Research report in collaboration with Gig Workers Rising, examining the health impacts of driving for a ride-hail company like Lyft or Uber.
Findings at a Glance
Human Impact Partners (HIP), in collaboration with Gig Workers Rising, conducted a health impacts study to examine the ways that driving for a ride-hail company like Lyft or Uber affects someone’s health and well-being. Our research comes from data we gathered from talking with ride-hail drivers in Northern California, interviews with occupational health and economics experts, and existing literature on economic security and the ride-hail and taxi industries.
The Economic Insecurity of Ride-Hail Driving is an Emerging Public Health Issue
Income is a key predictor of health. We need economic security to thrive, successfully manage stress, and prevent disease. A family’s income directly impacts their ability to meet their basic needs. Jobs that don’t offer livable wages force families to choose between paying rent, buying healthy foods, or seeking health care.
The unpredictability of ride-hail driving fuels economic insecurity, which is bad for health. Lyft and Uber maintain a constantly shifting dynamic for drivers as the companies decrease driver earnings per ride, add new drivers to their platforms, and eliminate the promise of flexibility in when and where to drive. As a result, drivers live in a state of chronic stress, driving for low pay with unpredictable earnings and a lack of control while driving.
Because you don’t have the time to stop and do what you know you’re supposed to do… So do I be healthy and take care of me?… Do I take my breaks?… Or do I chase that dollar? A lot of times, one gets pitted against another. —Juan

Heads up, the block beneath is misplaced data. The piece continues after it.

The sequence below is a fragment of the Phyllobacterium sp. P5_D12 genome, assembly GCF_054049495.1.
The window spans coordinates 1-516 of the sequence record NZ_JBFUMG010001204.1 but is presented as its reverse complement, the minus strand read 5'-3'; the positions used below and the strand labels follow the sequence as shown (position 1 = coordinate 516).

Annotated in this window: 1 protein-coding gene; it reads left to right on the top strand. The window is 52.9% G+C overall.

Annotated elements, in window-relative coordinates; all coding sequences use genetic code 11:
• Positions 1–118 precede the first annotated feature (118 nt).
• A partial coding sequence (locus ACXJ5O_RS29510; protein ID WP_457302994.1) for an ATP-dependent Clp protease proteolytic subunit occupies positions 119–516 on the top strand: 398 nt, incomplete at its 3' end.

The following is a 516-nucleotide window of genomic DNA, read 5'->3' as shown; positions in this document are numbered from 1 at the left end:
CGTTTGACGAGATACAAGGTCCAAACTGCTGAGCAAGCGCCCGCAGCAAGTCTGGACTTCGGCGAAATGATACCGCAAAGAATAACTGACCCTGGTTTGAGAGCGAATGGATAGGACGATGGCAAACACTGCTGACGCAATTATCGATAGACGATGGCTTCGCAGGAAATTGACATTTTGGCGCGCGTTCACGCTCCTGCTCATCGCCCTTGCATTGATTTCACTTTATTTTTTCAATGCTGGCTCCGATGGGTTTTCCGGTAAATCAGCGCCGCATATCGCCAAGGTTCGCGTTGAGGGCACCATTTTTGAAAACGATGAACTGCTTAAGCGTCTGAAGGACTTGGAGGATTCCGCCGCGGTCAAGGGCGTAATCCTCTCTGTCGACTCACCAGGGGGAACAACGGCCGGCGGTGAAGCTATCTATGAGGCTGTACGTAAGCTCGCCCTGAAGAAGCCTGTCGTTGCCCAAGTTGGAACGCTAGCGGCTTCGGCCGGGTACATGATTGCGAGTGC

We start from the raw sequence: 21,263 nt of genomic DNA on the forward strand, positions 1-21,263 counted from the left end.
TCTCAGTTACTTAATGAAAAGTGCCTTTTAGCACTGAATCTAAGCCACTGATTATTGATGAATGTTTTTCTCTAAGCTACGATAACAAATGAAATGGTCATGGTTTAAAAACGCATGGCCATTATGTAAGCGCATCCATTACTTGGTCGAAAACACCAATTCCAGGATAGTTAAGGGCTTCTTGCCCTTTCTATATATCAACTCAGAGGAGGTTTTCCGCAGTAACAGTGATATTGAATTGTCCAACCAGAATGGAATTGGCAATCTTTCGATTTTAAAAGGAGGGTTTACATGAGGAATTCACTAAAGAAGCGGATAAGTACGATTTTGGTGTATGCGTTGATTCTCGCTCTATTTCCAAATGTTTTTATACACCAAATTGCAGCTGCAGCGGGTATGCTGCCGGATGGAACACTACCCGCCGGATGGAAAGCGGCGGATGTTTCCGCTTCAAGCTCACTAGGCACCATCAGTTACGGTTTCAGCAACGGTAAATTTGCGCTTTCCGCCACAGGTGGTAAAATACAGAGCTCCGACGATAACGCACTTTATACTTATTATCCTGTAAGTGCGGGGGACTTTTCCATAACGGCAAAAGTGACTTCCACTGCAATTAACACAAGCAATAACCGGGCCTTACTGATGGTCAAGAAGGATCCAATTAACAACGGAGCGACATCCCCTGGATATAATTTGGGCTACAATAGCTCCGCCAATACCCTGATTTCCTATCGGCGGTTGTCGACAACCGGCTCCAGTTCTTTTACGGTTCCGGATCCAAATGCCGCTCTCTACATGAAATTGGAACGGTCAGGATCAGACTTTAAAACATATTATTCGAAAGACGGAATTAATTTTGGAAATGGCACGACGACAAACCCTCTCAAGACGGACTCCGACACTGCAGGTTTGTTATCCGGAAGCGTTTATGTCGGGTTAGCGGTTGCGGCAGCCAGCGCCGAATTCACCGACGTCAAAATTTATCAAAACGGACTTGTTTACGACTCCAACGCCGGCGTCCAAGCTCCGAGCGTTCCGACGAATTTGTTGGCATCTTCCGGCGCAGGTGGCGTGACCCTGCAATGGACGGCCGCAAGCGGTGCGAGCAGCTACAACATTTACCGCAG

Working for an algorithm takes a toll. Drivers in our focus groups shared the psychological toll of working for an app. If something arises in their workplace, they have no recourse or ability to talk with a co-worker or supervisor. Research has found that social support is key to health, and that being isolated from other people increases the risk of dying early and developing certain diseases.
Long workdays behind the wheel harm health. Studies of taxi drivers have found that prolonged sitting while driving creates musculoskeletal disorders and chronic pain. Drivers in our focus groups told us how the sedentary nature of the job was causing them pain throughout their whole bodies, and they also shared how this has worsened overtime. Now that the ride-hail companies have decreased drivers’ income, workers are in the car for 60 to 70 hours per week, exacerbating negative health consequences from driving.
Recommendations to Protect Workplace Health and Safety
We recommend policy solutions that deliver stability, predictability, and dignity for workers, which will reverberate in positive health impacts for them and our society as a whole:
• Establish a livable wage floor to increase and stabilize driver income
• Increase job control and fare transparency
• Provide health benefits